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I recently spent 2 weeks as an inpatient on a hospital ward. It was not an experience I would have chosen, but I had several advantages by comparison with many of the other patients. I was ambulant for most of the time. As a doctor, I was able to understand many of the technical details of my condition and its treatment. By a strange coincidence, a colleague and friend of mine was also admitted to the same ward a few days after me, so we could support each other. As we are both involved professionally in healthcare education and organisational development, we were able to exchange our reflections on what was going on around us, including the way that the patients, nurses, doctors and other staff interacted with one another.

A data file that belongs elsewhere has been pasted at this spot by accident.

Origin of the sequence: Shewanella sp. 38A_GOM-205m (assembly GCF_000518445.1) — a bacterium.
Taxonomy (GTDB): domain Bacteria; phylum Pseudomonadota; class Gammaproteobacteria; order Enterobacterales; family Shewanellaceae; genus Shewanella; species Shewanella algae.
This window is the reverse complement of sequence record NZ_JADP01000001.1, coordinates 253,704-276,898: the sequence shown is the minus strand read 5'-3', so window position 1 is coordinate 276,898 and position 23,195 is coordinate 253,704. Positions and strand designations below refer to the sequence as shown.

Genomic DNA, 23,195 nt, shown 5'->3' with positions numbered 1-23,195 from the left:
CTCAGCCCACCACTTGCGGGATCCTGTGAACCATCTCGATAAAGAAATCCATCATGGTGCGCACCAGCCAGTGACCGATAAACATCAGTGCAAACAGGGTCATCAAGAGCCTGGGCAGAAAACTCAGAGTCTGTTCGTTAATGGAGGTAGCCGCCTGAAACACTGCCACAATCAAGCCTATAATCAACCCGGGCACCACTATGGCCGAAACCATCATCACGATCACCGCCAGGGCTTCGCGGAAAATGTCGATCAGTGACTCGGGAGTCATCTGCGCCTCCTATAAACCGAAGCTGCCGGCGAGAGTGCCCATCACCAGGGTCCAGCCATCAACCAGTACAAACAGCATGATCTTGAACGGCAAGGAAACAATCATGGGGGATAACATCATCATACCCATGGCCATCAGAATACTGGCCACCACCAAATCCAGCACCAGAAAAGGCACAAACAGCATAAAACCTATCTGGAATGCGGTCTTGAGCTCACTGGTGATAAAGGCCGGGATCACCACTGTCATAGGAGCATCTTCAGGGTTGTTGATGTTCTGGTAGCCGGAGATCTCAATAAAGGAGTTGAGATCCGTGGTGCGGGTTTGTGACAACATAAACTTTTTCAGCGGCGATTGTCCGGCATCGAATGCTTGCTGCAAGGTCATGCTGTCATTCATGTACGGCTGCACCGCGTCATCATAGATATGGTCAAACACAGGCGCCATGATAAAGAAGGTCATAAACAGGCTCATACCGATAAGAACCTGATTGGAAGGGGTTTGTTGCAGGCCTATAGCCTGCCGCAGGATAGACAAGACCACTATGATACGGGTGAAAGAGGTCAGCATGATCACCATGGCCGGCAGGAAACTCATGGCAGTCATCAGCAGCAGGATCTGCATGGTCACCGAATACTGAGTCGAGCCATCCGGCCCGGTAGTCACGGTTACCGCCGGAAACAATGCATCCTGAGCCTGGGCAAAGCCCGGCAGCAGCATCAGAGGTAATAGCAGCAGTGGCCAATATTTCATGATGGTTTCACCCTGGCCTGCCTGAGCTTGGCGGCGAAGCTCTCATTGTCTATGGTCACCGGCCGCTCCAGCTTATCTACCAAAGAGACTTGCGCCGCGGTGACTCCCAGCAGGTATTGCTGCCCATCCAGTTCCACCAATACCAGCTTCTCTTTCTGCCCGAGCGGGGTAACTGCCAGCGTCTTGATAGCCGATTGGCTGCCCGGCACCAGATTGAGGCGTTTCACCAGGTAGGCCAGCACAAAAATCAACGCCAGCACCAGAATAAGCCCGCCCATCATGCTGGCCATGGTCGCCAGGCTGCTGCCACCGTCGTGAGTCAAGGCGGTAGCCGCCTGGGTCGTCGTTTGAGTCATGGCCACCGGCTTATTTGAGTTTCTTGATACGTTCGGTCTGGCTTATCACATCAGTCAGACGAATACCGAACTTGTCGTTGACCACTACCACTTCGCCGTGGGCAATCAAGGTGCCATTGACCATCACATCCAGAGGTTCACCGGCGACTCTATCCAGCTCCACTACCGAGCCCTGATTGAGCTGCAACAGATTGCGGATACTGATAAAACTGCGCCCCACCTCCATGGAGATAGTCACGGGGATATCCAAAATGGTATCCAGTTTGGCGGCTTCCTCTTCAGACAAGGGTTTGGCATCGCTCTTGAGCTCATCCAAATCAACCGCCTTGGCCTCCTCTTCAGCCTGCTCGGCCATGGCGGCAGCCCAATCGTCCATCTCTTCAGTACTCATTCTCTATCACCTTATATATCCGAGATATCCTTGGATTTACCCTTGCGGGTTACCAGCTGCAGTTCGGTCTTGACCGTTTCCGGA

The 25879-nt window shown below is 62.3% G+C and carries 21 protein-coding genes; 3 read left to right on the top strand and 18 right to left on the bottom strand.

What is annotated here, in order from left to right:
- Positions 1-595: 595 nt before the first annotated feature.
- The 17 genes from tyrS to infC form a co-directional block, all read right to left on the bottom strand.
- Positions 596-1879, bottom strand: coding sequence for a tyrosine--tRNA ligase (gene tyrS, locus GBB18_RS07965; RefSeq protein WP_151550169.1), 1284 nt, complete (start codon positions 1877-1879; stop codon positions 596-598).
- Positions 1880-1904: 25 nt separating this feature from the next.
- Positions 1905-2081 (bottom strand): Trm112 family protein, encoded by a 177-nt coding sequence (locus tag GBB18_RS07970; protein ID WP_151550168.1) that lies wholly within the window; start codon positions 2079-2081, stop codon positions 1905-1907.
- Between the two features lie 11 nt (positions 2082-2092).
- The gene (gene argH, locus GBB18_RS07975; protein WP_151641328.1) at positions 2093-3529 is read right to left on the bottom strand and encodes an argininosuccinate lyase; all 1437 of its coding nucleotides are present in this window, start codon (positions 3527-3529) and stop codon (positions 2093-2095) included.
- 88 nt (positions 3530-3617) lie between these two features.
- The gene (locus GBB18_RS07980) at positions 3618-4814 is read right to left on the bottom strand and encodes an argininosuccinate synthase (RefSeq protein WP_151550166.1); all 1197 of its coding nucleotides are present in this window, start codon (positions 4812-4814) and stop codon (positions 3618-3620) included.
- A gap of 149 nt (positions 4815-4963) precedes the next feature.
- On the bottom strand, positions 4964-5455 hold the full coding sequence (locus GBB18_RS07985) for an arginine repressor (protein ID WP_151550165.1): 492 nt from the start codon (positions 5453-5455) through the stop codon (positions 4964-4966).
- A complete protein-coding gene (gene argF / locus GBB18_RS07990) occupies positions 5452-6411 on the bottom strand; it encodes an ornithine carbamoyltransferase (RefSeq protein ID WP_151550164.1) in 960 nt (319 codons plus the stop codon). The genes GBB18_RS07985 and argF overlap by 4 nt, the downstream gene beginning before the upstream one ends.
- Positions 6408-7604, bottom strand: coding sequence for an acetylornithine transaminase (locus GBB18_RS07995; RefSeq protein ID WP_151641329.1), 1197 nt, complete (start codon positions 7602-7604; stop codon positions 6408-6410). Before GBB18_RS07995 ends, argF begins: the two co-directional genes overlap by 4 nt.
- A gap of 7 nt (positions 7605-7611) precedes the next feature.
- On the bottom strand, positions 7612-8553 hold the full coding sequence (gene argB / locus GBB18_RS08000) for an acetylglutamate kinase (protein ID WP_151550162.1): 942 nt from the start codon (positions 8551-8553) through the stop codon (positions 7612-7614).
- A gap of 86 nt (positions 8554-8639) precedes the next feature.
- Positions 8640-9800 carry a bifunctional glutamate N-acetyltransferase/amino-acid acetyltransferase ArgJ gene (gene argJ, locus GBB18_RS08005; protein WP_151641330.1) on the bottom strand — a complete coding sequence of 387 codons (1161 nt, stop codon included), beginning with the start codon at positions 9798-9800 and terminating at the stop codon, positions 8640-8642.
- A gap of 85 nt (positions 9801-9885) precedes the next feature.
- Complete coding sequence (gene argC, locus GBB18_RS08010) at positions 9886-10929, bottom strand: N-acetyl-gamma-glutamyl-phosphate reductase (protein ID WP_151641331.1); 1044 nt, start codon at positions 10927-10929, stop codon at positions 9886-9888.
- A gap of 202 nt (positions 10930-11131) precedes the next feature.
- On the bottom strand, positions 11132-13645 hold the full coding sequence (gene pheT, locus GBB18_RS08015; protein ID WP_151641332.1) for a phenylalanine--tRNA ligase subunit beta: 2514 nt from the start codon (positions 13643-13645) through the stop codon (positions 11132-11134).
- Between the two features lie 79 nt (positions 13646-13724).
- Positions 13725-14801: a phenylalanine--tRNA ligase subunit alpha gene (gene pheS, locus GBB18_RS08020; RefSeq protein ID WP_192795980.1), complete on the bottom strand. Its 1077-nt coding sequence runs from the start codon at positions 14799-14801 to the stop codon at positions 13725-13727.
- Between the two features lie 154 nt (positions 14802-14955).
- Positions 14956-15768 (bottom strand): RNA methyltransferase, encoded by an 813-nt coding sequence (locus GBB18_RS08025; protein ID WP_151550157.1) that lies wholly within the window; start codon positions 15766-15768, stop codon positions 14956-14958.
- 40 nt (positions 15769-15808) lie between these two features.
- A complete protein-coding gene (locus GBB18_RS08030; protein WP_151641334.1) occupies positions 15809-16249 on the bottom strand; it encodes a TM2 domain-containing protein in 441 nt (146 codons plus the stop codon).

During one of our conversations on the ward, I came up with the playful idea that we could raise our spirits – and perhaps relieve our anxieties—by regarding ourselves not as patients but as undercover ethnographers, engaged to observe how a modern hospital ward functions. This fantasy cheered us up for the remainder of our time there. It also led us to think how patients could potentially perform a valuable role in carrying out informal ethnographic research during their time in hospital. Patients are, after all, both the recipients of care and—in their own interests – very precise observers of this from minute to minute and day to day. What they notice around them could provide useful information about how hospitals operate in reality, and contribute to improving services.
Ethnography, by definition, is the study of cultures—in the widest sense of the …
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